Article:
There is an old axiom in sports that you play for the tie at home, while on the road you play for the win. I was curious if this strategy was actually implemented in baseball, so I decided to use the "Batting Event Finder" to select one opportunity to play for a tie and compare the results at home and on the road. Teams which trail by one run with no outs in the ninth and a runner on first will only sacrifice the runner over if they are "playing for the tie." Here are the percentages of such plate appearances which result in sacrifice bunts at home and on the road. (Keeping in mind that the years prior to 1973 may not be 100% complete.)
|Years||Home PA||Home SH||Home %||Road PA||Road SH||Road %|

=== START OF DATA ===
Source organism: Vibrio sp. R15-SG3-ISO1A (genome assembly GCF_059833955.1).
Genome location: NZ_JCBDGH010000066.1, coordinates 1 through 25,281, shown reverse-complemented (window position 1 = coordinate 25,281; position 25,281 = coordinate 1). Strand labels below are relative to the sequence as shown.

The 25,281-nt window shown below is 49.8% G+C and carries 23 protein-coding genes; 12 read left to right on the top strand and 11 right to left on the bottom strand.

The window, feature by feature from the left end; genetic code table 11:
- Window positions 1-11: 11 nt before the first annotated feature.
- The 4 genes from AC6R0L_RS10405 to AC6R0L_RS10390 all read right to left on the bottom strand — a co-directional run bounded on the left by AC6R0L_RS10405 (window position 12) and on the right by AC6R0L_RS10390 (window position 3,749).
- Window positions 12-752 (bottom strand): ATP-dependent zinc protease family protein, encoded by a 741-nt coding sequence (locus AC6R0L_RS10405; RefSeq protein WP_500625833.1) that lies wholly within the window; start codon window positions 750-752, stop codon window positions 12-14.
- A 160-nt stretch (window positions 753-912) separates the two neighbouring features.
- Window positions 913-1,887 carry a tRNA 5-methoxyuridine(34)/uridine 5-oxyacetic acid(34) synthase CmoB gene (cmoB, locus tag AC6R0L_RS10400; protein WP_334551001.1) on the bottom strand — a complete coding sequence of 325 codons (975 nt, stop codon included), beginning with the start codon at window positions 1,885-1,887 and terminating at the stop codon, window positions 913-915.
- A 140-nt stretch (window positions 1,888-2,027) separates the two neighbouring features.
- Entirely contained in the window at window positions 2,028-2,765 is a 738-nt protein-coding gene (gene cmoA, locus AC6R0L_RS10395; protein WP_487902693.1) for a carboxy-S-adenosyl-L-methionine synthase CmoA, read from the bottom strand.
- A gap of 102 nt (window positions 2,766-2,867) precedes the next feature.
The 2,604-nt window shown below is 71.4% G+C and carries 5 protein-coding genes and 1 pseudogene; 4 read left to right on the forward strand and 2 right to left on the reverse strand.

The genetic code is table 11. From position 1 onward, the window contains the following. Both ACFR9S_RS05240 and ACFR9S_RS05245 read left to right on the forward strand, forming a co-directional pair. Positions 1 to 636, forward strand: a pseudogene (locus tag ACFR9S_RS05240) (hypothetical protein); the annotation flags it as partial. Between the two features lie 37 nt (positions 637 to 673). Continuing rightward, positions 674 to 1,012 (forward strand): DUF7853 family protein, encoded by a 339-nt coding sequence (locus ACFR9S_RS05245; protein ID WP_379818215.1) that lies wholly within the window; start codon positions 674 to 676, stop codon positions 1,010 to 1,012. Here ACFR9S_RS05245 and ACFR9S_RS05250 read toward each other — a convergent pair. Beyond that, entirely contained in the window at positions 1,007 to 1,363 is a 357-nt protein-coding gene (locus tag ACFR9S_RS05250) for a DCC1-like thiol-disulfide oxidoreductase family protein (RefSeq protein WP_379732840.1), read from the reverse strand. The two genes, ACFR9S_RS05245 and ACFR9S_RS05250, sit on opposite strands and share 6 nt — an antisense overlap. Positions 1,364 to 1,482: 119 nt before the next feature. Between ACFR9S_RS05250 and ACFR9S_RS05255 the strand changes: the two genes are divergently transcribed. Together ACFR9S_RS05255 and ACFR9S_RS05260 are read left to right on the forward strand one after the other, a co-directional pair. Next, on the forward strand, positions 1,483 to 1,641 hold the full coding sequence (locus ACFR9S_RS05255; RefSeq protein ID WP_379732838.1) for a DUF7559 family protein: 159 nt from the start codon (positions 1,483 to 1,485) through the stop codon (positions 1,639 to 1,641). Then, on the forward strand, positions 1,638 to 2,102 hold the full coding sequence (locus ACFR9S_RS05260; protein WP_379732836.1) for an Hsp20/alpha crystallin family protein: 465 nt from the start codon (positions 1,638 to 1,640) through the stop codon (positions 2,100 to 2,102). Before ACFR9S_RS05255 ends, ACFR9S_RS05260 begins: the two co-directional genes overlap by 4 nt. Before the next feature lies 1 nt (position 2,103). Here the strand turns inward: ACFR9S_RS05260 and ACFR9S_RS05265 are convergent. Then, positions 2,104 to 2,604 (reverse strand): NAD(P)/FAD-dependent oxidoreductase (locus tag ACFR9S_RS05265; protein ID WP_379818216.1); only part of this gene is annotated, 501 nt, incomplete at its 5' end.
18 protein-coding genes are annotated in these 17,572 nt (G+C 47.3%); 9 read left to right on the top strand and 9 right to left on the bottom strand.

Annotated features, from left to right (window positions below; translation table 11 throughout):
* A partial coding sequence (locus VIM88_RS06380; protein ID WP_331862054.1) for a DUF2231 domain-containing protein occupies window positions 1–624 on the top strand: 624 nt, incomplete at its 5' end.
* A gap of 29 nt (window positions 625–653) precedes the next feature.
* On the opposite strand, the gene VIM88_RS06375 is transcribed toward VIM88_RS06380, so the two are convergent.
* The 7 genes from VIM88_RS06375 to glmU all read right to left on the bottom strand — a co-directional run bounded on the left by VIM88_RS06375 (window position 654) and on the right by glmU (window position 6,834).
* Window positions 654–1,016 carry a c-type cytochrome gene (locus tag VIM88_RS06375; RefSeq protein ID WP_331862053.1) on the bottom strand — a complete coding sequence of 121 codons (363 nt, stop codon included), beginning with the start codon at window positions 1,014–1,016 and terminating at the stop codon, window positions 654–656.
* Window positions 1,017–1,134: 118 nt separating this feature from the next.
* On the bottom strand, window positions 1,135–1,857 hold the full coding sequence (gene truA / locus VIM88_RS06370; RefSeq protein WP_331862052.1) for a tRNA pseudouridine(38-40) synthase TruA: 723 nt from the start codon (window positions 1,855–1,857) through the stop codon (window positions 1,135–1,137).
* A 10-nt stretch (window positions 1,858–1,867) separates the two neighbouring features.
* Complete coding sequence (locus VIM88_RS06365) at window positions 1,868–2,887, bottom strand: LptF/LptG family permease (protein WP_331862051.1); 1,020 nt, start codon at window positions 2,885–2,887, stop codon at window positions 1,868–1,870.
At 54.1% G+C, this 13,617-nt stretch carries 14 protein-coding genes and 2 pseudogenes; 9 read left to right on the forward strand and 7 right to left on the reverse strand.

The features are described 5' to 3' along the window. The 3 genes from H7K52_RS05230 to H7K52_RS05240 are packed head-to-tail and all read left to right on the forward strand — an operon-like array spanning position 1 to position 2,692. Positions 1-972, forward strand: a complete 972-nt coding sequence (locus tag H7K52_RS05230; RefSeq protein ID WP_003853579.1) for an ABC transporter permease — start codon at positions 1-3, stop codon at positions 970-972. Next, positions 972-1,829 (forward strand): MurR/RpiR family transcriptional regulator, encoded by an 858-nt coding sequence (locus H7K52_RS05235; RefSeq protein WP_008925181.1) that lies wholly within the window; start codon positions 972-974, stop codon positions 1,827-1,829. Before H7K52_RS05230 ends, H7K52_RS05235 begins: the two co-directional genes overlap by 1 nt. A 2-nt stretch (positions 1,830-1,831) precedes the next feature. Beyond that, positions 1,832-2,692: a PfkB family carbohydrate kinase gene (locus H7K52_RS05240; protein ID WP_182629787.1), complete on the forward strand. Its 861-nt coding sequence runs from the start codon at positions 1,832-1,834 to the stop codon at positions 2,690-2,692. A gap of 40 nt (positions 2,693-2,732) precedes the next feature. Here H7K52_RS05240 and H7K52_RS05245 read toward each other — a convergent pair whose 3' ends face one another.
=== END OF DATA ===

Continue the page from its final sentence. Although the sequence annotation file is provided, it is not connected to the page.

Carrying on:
The key here is to compare the percentage of plate appearances at home that are sac-bunts vs. those on the road. A quick look at the table shows that there is a tremendous difference.
Here is the same information in chart form. As you can see the difference is quite striking. ( The years recorded are the statistics for the previous five years. So when 2010 is marked in the chart, it really is 2006-2010.)
Since 1950 a home team is more than 2.7 times as likely as a road team to bunt a runner over from first when trailing by 1 with no outs in the ninth. While the degree has varied over time, and individual single season anomalies exist (if you're curious, check out 2008), this has essentially been true in baseball for the last 60 years. Judging from this one scenario, it would be logical to conclude that the axiom is true. Home teams play for the tie; road teams play for the win.
This entry was posted on Tuesday, November 23rd, 2010 at 8:18 pm and is filed under Event Finders. You can follow any responses to this entry through the RSS 2.0 feed. Both comments and pings are currently closed.